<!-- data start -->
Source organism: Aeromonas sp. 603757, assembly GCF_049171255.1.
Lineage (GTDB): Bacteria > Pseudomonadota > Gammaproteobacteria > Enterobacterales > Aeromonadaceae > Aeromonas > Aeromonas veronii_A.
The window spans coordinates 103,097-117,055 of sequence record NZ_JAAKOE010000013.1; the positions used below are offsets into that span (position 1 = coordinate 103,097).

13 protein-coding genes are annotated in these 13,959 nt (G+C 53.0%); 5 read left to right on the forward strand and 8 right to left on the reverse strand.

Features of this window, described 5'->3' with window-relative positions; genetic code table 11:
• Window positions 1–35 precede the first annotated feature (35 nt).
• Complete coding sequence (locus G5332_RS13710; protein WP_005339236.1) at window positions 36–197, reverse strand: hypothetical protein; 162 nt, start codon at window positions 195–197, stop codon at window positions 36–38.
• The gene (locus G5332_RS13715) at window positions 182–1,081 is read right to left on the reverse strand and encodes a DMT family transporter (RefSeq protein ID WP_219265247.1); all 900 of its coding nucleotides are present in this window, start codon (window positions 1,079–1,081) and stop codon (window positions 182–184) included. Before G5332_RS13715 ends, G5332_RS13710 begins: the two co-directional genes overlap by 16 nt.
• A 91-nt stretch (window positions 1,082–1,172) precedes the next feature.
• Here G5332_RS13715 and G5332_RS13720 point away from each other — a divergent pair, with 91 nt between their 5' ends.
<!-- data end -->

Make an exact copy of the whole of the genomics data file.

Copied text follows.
Source organism: Aeromonas sp. 603757, assembly GCF_049171255.1.
Lineage (GTDB): Bacteria > Pseudomonadota > Gammaproteobacteria > Enterobacterales > Aeromonadaceae > Aeromonas > Aeromonas veronii_A.
The window spans coordinates 103,097-117,055 of sequence record NZ_JAAKOE010000013.1; the positions used below are offsets into that span (position 1 = coordinate 103,097).

13 protein-coding genes are annotated in these 13,959 nt (G+C 53.0%); 5 read left to right on the forward strand and 8 right to left on the reverse strand.

Features of this window, described 5'->3' with window-relative positions; genetic code table 11:
• Window positions 1–35 precede the first annotated feature (35 nt).
• Complete coding sequence (locus G5332_RS13710; protein WP_005339236.1) at window positions 36–197, reverse strand: hypothetical protein; 162 nt, start codon at window positions 195–197, stop codon at window positions 36–38.
• The gene (locus G5332_RS13715) at window positions 182–1,081 is read right to left on the reverse strand and encodes a DMT family transporter (RefSeq protein ID WP_219265247.1); all 900 of its coding nucleotides are present in this window, start codon (window positions 1,079–1,081) and stop codon (window positions 182–184) included. Before G5332_RS13715 ends, G5332_RS13710 begins: the two co-directional genes overlap by 16 nt.
• A 91-nt stretch (window positions 1,082–1,172) precedes the next feature.
• Here G5332_RS13715 and G5332_RS13720 point away from each other — a divergent pair, with 91 nt between their 5' ends.